My friend Renton brought a box of these nonya kueh for our bible study group one day. He had gone out of his way to put them in Styrofoam boxes in order to hide the identity of the source.
Why the secrecy? Because he knew that once I tasted the kueh, I would need to track them down and he embellished the few minutes of frustration as I interrogated him as to where he bought the kueh from!
The two items that really caught my attention were the steamed lapis and the kueh dadar. The first thing that strikes you about the lapis is how many layers there are. Then as you peel the layers, just how stretchy they are. Then when you eat them, how chewy and yummy they are. The guys were having fun peeling off each layer, then twirling each layer around the finger before popping the whole finger into the mouth!
There are altogether 18 layers in each slice, which means that you get to do the twirl 18 times for just $1! When I visited them, I found out that each tray of lapis takes almost 4 hours to make from start to finish as each layer takes 12 mins to steam! Now you know why they won the award for “Slow Food”! 4.5/5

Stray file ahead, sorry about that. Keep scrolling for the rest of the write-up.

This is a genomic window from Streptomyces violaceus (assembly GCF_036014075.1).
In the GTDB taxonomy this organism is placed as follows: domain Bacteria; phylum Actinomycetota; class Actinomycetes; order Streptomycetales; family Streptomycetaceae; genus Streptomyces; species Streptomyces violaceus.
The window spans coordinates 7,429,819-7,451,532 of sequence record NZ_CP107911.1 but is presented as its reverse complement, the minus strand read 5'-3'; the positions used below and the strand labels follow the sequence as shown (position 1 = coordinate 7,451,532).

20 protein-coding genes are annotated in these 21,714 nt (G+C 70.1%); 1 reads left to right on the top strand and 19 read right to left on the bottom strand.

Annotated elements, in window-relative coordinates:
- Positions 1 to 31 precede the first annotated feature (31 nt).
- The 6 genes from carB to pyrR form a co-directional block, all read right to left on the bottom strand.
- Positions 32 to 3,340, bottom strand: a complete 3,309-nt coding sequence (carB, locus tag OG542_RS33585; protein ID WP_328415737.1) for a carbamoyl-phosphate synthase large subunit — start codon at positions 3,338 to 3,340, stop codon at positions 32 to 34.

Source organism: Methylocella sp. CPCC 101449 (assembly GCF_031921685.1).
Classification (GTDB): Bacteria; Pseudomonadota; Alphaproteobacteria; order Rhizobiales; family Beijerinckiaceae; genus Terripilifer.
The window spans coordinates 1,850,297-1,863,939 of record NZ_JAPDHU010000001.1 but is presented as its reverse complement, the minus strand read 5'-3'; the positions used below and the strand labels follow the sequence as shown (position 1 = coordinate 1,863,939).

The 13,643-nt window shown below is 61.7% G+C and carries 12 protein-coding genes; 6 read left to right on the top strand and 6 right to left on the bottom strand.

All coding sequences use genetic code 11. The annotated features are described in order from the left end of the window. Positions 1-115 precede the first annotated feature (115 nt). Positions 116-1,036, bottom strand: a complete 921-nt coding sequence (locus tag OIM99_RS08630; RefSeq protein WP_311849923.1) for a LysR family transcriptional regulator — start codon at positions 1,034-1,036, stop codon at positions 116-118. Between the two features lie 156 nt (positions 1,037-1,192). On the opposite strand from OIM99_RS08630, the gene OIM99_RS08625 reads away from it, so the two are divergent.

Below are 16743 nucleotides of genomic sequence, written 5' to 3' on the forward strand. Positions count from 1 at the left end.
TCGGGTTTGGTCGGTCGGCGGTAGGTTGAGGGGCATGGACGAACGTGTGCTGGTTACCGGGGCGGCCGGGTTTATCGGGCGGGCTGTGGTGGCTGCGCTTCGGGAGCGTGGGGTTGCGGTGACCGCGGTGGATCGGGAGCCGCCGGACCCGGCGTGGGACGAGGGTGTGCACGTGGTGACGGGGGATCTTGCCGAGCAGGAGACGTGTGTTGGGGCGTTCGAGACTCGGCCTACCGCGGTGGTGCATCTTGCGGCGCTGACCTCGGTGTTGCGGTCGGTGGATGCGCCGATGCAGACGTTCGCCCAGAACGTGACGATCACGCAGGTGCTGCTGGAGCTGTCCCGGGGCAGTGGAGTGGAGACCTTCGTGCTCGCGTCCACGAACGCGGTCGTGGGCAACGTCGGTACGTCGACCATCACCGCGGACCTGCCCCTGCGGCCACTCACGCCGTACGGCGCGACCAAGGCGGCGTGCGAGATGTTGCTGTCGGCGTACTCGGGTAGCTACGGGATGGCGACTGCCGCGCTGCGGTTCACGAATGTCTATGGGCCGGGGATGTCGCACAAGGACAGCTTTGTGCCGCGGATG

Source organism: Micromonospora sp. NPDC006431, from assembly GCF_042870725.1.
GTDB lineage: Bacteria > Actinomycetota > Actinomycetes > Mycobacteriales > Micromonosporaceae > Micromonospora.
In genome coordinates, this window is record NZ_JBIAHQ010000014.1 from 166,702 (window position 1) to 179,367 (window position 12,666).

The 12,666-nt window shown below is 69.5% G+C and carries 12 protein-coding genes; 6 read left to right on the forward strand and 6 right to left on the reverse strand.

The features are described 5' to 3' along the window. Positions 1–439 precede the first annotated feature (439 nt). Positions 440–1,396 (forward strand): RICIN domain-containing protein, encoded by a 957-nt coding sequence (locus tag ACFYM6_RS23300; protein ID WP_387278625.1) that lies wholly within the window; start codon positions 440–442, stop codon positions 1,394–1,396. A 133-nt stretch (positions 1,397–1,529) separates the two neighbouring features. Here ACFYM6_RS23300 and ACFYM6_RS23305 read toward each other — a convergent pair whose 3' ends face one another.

What I love about the kueh dadar is the gula melaka and coconut filling which has a certain quality about it that makes it so addictive. When eaten fresh, the juicy filling bursts in the mouth to coat the palate with its deep luscious sweetness. When I asked Lina what the secret was, she simply said that it was made with love. Yes, the freshly grated young coconut and the source of the gula melaka must have something to do with it, but it is true that passion is a quality that can be tasted. 4.5/5
I have been trying to bake bika ambon at home lately and it has been quite challenge. That honey comb structure is not easy to get right and so my appreciation for this Indonesian kueh has gone up a few notches. The one at Lina’s is very good, but the honeycomb structure was still not as fine as I thought it could be. 4/5
While I was at the shop, a few of their customers came by to buy their savoury items. Some of them recognised me and starting recommending their resoles sic, potato croquettes and corn fritters. I found them a bit oily but the filling is very tasty and old school. I am sure they would have been better straight out of the fryer because by the time I brought them home, they were already soft. 4/5
Such old school shops are real gems that are keeping traditional foods alive! The steam lapis and kueh dadar were really worth the trip to Alexandra Village!
Lina Confectionery and Trading